Thursday, November 23, 2017

Limburgian Pork Cheeks

A piece of meat that is almost forgotten but that is arguably one of the most flavorful pork cuts there is: cheeks. It stands to reason, for tender meat that only needs very short cooking, we use muscles that the animal rarely uses such as loins and fillets. But these meats, though delicate and lean, are not very well suited for long cooking methods, e.g. when we want to cook them together with vegetables or make a nice sauce. For that we use tougher muscles that have more fat and connective tissues. These will break down during long and slow braising, resulting in succulent, tender and awesomely flavorful meat. As an added bonus, the collagen in the meat will melt and turn into gelatine that will not only keep the meat moist but that will also give us a wonderfully silky, sticky sauce. In conclusion: what muscles does a pig use most? Correct - the muscles used for eating: cheeks. If prepared the right way, pork cheeks will give other cuts like neck or shoulder a run for their money!

This recipe is a variation on many of the stews and braised dishes that include pork cheeks and other tougher cuts from the pig. The addition of Bock beer, a strong, dark type of lager from our region lends a sweet and slightly bitter note that makes this a truly stunning stew.

Ingredients (serves 4 persons)

2 kg pork cheeks
150 gr unsalted butter
2 tbsp olive oil
2 onions, finely diced
2 tbsp all purpose flour
2 cloves of garlic, whole, peeled
1 bouquet garni (thyme, rosemary, bay leaf)
2 slices white bread
2 tsp Dijon mustard
1 bottle (30cl) Bock beer
1/2 liter of beef stock or 1/4 ltr of beef glace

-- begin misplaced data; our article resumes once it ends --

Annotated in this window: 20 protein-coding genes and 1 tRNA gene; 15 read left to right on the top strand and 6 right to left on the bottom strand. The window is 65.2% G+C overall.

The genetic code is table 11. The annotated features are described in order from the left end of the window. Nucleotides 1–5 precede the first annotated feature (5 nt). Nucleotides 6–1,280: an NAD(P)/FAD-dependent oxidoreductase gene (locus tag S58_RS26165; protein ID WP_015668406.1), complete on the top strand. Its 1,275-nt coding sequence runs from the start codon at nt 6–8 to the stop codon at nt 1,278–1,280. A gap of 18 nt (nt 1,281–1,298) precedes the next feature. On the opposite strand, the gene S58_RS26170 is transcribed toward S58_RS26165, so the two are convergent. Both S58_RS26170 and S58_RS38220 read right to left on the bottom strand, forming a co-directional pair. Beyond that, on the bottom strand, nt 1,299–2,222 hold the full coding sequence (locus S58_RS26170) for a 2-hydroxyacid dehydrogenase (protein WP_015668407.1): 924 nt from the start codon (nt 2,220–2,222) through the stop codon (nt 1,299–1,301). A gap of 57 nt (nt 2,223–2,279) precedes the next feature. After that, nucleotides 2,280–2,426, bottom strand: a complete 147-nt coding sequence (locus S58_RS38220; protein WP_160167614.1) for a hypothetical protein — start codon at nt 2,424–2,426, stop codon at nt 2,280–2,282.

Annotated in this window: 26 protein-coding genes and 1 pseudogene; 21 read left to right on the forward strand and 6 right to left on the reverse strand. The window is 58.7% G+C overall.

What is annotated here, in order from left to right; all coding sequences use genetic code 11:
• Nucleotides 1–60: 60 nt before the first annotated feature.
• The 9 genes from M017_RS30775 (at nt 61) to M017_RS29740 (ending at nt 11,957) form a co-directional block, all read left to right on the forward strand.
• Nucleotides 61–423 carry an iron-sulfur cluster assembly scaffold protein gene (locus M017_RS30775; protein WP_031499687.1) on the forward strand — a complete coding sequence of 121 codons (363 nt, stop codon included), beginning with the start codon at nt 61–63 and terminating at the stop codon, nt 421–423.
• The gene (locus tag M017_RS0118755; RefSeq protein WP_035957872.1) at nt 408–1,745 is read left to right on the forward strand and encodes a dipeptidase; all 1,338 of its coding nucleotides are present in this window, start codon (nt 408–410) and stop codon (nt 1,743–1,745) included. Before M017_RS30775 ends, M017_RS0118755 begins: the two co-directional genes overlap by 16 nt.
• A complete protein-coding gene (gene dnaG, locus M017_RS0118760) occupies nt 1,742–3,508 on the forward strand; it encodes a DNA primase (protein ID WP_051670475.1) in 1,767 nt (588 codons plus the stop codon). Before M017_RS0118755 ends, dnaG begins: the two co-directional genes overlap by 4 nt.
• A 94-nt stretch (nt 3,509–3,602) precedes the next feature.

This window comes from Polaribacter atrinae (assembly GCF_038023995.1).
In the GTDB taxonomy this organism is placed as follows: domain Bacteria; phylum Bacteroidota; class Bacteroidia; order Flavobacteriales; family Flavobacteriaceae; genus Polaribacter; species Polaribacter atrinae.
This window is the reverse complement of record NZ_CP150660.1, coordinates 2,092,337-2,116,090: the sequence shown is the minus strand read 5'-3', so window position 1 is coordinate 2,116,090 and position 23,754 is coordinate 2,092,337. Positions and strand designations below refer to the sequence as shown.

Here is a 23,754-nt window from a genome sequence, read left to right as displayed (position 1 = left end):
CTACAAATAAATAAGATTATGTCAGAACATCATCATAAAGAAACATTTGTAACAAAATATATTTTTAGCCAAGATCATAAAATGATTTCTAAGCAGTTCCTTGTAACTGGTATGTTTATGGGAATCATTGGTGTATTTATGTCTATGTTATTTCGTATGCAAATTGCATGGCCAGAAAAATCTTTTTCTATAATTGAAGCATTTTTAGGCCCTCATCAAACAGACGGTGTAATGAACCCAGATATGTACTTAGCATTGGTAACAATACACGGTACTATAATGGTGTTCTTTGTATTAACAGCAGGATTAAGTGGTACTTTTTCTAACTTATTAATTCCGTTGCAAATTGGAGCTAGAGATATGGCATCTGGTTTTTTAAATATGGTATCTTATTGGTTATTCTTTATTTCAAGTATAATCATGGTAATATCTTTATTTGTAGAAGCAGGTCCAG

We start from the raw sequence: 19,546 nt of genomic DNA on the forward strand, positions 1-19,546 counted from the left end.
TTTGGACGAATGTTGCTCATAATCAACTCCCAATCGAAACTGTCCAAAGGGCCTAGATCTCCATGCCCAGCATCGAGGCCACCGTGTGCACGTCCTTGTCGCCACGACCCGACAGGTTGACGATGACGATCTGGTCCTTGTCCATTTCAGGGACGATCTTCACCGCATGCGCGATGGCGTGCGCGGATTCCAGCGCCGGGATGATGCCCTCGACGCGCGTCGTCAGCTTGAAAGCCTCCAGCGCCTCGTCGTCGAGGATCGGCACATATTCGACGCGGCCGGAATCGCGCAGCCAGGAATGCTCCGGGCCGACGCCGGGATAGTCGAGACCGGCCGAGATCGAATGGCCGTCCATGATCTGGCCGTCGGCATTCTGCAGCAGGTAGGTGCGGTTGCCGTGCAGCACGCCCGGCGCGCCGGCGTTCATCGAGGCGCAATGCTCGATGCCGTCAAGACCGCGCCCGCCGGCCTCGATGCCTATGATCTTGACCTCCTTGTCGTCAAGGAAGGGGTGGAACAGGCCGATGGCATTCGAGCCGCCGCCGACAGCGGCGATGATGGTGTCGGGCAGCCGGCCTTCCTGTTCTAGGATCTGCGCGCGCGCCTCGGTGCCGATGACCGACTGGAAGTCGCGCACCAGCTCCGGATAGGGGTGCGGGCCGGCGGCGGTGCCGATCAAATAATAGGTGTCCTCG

Pepper and salt

Carefully remove the silver skin from the cheeks using a thin, sharp knife.

In a large casserole over high heat, melt half of the butter in 2 tablespoons of olive oil.

Brown the meat in small batches until nicely caramelized and reserve.

Remove all the fat form the pan but make sure to leave the brown bits sticking to the bottom of the pan (fond). Lower to medium high heat and add rest of the butter and the diced onions. Slowly sweat the onions with a big pinch of salt. This will cause the onions to release their moisture, which will help deglaze the pan.

Make sure all fond has released from the bottom.

Add the cheeks back to the pan, but keep the jus that has accumulated at the bottom aside.

Add the flour to the meat and stir, making sure everything is covered.

Add beer and deglaze the bottom of the pan again. Now add garlic, bouquet garni and reserved jus back into the pan.

Cover the slices of bread generously with a high quality, sharp mustard e.g. Dijon. We did not remove the crusts from the bread, but you should. It will help the bread to dissolve into the sauce quicker.

Add the beef fond and bring the stew to a gentle simmer. Do not bring to a boil! This will toughen the fibers in the meat and you'll need a much longer cooking time.

Simmer gently for 90 minutes or until the meat is fork tender. Remove bouquet garni and garlic cloves. Stir carefully to make sure the bread dissolves completely and perfectly binds the sauce.

Serve gourmet style, over mashed potatoes with some butter-braised spring onions and micro greens...

... or family style as shredded pork on a freshly toasted brioche bun. No ketchup needed!

Wine suggestion:

In The Netherlands and Belgium, pork cheeks, other meats, fish, poultry and much more can be purchased online at

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